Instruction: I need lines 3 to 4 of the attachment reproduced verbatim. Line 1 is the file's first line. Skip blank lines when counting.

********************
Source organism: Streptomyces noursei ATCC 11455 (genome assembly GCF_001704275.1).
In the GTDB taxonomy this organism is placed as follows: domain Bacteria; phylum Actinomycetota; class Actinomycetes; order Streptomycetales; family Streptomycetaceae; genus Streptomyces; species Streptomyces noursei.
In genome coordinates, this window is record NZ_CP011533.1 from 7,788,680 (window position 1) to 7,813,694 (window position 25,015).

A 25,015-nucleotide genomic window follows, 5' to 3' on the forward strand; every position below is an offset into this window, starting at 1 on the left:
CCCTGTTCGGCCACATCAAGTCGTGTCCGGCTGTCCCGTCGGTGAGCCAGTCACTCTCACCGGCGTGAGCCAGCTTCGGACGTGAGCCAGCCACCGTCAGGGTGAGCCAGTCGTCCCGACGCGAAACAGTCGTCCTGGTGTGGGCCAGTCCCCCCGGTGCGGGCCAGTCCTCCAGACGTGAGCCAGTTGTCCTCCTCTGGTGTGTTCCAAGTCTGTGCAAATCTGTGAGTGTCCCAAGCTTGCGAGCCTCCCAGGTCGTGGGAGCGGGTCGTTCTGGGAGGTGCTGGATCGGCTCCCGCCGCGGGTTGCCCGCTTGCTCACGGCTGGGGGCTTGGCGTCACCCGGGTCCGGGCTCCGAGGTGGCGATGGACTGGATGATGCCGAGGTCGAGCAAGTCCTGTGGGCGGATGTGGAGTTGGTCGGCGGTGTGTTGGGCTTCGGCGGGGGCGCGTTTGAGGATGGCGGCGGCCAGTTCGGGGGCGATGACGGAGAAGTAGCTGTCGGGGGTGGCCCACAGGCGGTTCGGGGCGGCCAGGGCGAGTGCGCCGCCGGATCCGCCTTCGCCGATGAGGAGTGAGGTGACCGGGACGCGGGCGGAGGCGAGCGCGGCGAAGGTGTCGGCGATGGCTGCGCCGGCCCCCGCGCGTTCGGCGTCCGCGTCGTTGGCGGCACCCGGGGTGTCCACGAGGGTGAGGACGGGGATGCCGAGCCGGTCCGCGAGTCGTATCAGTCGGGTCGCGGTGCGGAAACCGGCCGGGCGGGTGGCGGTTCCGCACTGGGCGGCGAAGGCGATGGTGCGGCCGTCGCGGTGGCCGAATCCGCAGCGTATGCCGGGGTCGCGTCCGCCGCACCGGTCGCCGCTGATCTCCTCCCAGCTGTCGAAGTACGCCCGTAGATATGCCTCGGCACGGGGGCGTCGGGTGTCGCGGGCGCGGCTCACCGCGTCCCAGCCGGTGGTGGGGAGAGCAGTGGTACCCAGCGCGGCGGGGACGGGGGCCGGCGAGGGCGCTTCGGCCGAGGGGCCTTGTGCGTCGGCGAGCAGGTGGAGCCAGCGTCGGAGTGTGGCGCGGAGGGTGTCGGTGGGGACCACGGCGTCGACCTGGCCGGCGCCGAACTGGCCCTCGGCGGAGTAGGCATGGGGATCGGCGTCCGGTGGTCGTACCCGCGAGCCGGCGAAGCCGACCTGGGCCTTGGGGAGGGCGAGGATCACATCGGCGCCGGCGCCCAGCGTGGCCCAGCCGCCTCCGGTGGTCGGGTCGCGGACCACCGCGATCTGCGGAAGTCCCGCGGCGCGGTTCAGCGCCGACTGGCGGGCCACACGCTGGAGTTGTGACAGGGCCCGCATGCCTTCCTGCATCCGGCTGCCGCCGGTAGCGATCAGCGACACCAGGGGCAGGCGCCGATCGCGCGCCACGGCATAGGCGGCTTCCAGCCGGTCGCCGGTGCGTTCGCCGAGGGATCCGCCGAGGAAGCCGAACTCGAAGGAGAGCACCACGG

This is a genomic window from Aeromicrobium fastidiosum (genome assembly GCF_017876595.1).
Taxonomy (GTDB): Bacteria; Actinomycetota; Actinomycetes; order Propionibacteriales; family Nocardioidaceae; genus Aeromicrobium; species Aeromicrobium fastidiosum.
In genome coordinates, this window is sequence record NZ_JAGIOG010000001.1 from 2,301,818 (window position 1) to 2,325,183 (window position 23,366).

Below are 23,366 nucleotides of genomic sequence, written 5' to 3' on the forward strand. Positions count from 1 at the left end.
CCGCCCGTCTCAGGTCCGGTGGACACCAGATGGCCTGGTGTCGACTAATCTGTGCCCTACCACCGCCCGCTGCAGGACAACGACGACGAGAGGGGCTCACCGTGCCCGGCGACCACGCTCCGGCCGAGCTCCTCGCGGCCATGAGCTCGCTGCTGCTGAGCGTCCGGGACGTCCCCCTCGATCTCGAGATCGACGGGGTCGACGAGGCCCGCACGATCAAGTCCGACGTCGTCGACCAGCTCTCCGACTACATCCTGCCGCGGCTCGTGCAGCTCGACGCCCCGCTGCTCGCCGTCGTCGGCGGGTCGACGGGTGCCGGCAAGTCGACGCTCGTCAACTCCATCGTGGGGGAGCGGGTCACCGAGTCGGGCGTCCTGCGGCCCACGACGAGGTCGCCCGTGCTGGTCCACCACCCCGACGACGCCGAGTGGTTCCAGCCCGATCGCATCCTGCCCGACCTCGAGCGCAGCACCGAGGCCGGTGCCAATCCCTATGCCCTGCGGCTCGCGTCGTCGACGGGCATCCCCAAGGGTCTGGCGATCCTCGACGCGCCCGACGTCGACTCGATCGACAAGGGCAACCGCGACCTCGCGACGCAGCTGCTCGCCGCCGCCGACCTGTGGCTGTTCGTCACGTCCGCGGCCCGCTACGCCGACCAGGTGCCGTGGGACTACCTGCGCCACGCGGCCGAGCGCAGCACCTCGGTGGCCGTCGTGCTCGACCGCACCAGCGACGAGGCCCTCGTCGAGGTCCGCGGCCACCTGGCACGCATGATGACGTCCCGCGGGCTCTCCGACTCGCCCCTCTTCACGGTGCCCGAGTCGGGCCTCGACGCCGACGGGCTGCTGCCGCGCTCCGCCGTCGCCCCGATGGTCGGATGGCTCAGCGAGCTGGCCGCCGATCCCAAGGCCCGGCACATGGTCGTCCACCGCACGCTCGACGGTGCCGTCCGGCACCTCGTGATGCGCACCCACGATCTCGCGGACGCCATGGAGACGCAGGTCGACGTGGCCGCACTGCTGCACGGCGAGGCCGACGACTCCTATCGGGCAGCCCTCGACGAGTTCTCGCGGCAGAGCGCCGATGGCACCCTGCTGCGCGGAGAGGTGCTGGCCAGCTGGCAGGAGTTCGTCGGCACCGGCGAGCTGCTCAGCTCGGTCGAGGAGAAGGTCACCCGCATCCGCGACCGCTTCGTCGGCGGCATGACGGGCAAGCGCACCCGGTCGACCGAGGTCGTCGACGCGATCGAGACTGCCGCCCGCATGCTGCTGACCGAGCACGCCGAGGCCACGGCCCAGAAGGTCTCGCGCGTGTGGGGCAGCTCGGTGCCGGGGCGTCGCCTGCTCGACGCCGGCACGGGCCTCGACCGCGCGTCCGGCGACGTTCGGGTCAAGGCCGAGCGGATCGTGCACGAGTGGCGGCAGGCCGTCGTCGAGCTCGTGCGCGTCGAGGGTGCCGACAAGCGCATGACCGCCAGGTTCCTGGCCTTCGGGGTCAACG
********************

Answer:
In genome coordinates, this window is record NZ_CP011533.1 from 7,788,680 (window position 1) to 7,813,694 (window position 25,015).

A 25,015-nucleotide genomic window follows, 5' to 3' on the forward strand; every position below is an offset into this window, starting at 1 on the left: